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October 8th will bring commericial WiMAX to Baltimore, the first market for Sprint’s XOHM service. I’d say it was for Clearwire’s service, but the Sprint-Clearwire deal is still pending approval. We heard much about WiMAX this past January at CES and we were even told by […]

October 8th will bring commericial WiMAX to Baltimore, the first market for Sprint’s XOHM service. I’d say it was for Clearwire’s service, but the Sprint-Clearwire deal is still pending approval. We heard much about WiMAX this past January at CES and we were even told by Sprint that the service, as well as supporting devices, would be available in the second quarter of this year. That milestone came and went with a revised end-of-September launch.Intel has a big hand in the service launch since they’re complementing WiFi by embedding WiMAX into their platform on many chips going forward. And there are a few devices that already offer WiMAX capabilities, but are waiting for the service: Nokia’s N810 Internet Tablet comes to mind.At our Mobilize conference, I had a chance to briefly interview Scott Richardson from Clearwire. I didn’t ask about service plan pricing as I was sure that info wasn’t ready for public consumption yet, but he offers his own insights as to what WiMAX will offer consumers. From the sounds of things, it’s going to be a long while before WiMAX networks rival the coverage area of current 3G options.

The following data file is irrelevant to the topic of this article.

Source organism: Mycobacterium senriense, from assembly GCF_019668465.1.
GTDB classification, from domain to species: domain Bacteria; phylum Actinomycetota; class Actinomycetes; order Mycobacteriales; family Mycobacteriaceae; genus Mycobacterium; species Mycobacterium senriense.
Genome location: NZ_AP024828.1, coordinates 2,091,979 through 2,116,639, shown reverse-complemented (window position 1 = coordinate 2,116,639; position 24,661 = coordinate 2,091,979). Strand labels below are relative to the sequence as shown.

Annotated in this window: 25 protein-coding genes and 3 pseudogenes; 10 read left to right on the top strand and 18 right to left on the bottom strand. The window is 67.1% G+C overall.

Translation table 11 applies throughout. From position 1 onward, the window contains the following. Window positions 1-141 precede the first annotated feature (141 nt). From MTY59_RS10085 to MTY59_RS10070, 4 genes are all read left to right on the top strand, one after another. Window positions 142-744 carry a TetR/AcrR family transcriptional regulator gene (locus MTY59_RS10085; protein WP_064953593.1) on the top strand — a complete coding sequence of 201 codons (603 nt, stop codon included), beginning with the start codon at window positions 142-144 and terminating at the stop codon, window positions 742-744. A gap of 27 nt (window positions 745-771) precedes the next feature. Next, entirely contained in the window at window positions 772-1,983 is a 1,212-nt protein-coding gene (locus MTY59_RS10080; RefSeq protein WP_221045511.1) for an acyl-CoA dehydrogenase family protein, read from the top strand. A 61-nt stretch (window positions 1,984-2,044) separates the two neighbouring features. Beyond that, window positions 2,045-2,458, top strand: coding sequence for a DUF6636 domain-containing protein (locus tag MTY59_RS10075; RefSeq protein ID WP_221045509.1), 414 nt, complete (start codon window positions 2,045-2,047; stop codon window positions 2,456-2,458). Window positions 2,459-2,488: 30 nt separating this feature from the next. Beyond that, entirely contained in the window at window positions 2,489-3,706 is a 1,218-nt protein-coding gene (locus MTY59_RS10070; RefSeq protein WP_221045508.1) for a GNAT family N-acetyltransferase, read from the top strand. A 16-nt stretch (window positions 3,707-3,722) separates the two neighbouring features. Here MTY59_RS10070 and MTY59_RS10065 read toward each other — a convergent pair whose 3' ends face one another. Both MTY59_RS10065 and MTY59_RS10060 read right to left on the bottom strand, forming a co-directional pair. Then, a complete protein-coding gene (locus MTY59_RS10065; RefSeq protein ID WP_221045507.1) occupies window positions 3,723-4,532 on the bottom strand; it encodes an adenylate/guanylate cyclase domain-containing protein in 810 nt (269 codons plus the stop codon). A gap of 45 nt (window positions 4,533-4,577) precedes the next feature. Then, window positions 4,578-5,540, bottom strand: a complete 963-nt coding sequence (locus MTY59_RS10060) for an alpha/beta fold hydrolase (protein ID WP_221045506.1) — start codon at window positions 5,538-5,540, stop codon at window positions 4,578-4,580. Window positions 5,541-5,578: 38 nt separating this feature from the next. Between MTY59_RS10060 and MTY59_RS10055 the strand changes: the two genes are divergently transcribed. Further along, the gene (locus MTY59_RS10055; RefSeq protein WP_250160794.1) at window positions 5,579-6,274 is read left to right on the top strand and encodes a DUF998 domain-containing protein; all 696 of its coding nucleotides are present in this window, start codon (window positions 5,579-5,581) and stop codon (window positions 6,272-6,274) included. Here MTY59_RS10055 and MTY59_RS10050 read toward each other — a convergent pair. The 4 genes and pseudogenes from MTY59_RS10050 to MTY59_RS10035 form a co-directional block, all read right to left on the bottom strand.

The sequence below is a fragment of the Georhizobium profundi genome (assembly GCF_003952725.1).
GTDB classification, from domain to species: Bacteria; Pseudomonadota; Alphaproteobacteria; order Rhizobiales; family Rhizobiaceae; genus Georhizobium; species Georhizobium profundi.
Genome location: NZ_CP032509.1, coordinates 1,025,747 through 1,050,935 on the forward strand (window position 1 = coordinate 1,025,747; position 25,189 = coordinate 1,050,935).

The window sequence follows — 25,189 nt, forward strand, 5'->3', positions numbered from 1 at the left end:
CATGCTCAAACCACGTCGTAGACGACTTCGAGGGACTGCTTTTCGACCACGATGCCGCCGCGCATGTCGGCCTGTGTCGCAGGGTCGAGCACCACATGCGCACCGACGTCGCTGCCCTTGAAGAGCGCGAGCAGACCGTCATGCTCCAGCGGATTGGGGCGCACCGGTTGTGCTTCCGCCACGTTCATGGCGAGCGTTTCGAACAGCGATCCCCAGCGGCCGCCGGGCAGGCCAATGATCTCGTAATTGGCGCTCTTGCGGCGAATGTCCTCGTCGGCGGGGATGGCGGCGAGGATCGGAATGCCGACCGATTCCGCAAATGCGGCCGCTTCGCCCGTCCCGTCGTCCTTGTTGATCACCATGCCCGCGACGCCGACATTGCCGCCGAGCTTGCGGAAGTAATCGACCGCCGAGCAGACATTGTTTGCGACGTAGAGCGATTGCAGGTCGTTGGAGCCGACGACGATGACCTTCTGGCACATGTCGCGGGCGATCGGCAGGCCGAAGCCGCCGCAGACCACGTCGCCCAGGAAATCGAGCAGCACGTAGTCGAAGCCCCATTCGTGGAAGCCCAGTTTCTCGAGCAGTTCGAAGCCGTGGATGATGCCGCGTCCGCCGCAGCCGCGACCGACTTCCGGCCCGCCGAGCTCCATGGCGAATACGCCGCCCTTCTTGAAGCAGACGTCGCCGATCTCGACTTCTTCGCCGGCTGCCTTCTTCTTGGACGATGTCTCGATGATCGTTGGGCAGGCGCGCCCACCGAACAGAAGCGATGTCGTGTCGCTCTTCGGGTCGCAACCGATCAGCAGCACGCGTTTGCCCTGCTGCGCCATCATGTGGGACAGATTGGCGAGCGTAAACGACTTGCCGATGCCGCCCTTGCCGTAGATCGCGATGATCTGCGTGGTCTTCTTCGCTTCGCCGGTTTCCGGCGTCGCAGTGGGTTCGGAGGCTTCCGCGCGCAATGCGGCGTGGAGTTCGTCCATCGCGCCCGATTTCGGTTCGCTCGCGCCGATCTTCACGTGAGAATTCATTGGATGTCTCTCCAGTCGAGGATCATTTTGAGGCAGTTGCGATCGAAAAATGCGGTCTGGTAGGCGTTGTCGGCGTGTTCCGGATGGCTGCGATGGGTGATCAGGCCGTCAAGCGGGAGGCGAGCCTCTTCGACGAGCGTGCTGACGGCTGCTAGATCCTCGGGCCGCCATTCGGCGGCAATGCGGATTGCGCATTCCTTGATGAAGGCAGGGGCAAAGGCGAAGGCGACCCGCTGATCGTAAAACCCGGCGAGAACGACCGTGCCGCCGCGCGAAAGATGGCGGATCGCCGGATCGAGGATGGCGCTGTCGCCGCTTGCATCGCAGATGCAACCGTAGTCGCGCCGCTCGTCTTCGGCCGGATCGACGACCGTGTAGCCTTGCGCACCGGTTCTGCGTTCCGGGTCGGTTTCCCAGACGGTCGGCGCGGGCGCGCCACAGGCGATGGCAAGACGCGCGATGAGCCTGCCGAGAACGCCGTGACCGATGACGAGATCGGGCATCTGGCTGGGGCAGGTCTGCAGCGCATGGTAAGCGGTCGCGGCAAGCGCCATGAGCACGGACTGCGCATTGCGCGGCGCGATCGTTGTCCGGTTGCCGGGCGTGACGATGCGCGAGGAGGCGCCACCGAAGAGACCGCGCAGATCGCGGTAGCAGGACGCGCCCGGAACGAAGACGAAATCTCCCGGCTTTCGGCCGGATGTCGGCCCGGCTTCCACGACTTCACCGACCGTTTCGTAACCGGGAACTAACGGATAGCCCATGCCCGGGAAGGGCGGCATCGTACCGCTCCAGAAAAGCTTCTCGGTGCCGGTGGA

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  1. I’ve got Clearwire but their toy box only has two devices in it. The PCMCIA card doesn’t work so well with my Acer Aspire One. :-(

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  2. Victoria Hansen Friday, September 26, 2008

    WiMAX has already launched in Idaho and South Dakota and is well received. See http://www.digitalbridgecommunications.com.

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  3. Victoria, WiMAX exists in several pockets of the U.S., but I’m talking about the nationwide network that Clearwire / Sprint had planned to launch commercially some time ago.

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